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Sci-Fi Stories - Mary Chapman

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Genre: Sci-Fi / Fantasy / Author: Mary Chapman, Alan Durant, David Orme, Gillian Philip / Paperback / Reading Level: Ages 9-12 / 64 Pages / Book is published 2008-12-09 by Evans Brothers Ltd

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      21.01.2010 22:36
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      Collection of four really short sci-fi stories from the Sharp Shades series

      Much as with the crime short stories, this selection of sci-fi stories is part of the Sharp Shades series, and features four really short stories, totalling 60 pages, and all with a sci-fi theme. The crime selection was, on the whole, rather disappointing, with not only the lack of pages restricting the development, but also the stories themselves not really niggling my interest.

      The sci-fi stories don't really fare much better, although I would say they are marginally better than the crime stories. The first one is The Changeling, by Gillian Phillip, and is actually quite an appealing tale. Set in what appears to be the future in many ways, it shows two schoolkids, DiMarco (we don't get a first name) and Kit Castleman, in a lesson where it appears aliens and capital punishment are very much the norm. It is here that we meet the Changeling of the title, as the vicious and hated Dr Balthazar, their teacher, punishes them as well as the Changeling, a small 'blob' that doesn't really do much. The writing is quite intriguing, and I thought that Phillip's tale left much to our imaginations without actually asking us to do anything with them. A decent tale that did everything it needed to. No anticlimax or anything, just a solid pace throughout and a good conclusion. I liked it.

      The second tale, however, is a bit.....pointless? Perhaps that's the right word to use. Called Space Junk, it features two garbage men, who go around space picking up floating objects to dispose of them in the right manner. However, when they pick up an object about a metre long, they are more than surprised to find out what's inside. The characterisation here is a bit lacklustre, choosing instead to focus on a few specifics of the tale and not really allowing us to get involved in the story. In fact, there is no real depth to the plot, and I found myself finishing it and wondering why I had bothered. I was quite surprised by this, as I had previously read one of the author's (David Orme) short stories and had quite enjoyed it.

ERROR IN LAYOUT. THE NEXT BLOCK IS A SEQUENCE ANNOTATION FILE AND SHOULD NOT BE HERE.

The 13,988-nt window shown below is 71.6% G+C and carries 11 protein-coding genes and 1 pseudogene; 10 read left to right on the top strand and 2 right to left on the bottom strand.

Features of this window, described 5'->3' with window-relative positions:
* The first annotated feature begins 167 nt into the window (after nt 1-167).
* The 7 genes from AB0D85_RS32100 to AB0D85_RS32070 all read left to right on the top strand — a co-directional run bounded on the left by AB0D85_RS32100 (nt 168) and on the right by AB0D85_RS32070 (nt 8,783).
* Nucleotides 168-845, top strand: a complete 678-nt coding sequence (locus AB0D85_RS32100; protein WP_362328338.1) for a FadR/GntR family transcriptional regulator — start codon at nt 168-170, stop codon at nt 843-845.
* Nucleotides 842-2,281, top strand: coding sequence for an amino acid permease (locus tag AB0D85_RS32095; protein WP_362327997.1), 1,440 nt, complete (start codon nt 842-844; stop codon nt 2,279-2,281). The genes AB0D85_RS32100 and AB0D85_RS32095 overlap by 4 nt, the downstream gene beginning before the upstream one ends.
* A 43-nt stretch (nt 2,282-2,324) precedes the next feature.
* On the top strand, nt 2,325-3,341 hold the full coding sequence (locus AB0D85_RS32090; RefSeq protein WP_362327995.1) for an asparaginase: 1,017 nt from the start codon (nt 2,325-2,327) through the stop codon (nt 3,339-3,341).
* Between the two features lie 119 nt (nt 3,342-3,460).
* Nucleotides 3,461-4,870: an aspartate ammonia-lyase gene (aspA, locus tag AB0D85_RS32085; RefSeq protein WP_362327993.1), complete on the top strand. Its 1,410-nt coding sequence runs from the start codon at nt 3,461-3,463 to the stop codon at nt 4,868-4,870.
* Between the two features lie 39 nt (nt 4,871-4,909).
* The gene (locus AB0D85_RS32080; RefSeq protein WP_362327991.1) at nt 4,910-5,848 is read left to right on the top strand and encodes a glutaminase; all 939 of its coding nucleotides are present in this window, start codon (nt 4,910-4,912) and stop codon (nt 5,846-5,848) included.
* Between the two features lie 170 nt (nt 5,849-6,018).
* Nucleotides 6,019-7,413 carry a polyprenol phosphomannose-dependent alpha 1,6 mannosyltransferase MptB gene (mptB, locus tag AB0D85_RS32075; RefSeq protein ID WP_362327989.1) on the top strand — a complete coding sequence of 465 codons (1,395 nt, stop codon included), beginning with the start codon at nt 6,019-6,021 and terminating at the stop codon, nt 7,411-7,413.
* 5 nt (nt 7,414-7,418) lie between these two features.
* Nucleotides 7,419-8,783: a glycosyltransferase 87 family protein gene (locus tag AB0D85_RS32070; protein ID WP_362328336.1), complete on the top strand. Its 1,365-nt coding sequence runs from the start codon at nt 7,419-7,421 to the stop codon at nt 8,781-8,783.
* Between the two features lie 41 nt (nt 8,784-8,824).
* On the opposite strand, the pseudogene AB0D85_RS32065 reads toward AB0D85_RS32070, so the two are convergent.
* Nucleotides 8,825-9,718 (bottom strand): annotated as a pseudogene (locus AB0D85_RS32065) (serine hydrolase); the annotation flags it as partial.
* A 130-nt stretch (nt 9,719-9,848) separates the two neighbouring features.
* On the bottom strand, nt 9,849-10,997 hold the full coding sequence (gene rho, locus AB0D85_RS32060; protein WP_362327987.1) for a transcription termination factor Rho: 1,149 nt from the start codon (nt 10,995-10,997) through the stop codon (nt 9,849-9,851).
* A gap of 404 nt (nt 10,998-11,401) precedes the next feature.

The third tale is rather chilling, and could possibly be drawn out a bit more and expanded upon to make a rather good lengthier tale, I thought. It launches straight into a girl, Alice, who stops off at a house for a cool drink, or ice cream, on the invitation of another girl, a stranger. However, almost like a time warp, she soon discovers that the inside of the house is in the future, 30 years or more from now, and that people are cloned. It's not the most complicated of tales, but the way that Mary Chapman writes it leaves you with a bit of a chilling feeling. I thought she did very well with this one, as she did with her short story Wrong Exit. I liked it.

      The book finishes off with Alan Durant's The Neronian Box. Sadly, I didn't enjoy it. I felt it went too in depth into trying to describe the conflict between two warring races. Agon lives on Mundus, and constantly asks his grandfather why the Neronians want to fight. It gives you a very futuristic feel, just through the names, really, but the whole tale itself manages to miss the mark by cluttering with too much detail. I didn't think too much of the characters, and the attempted poignancy at the end of the book, while not completely lost on me, felt a little weakly delivered. The writing was decent enough, but the detail was far too much, really, for so few pages.

      Overall, I suppose this book had me split. Two tales I liked, two I really didn't. Sort of torn between 2 stars and 3 stars, I feel like reverting to the lower, with the decider going to the publication of the book. I know that the aims of this and other books in the Sharp Shades series are to encourage people to read, those who wouldn't normally bother with books at all. I think it's a great idea, but what surprises me is that you get no preamble or anything after the stories. You just get the copyright details, a list of the titles, and the stories. I feel they've missed not just an opportunity to promote the authors' other work, but also a chance to explain, perhaps on one page, what the Sharp Shades series is about. There is literally nothing, and had I not known about it already, I may have been even more disappointed, and without explanation.

      So, as it stands, this gets a 2 star rating from me. It's available for £2.99 or £3.99 or thereabouts, although it's not really something I can recommend.

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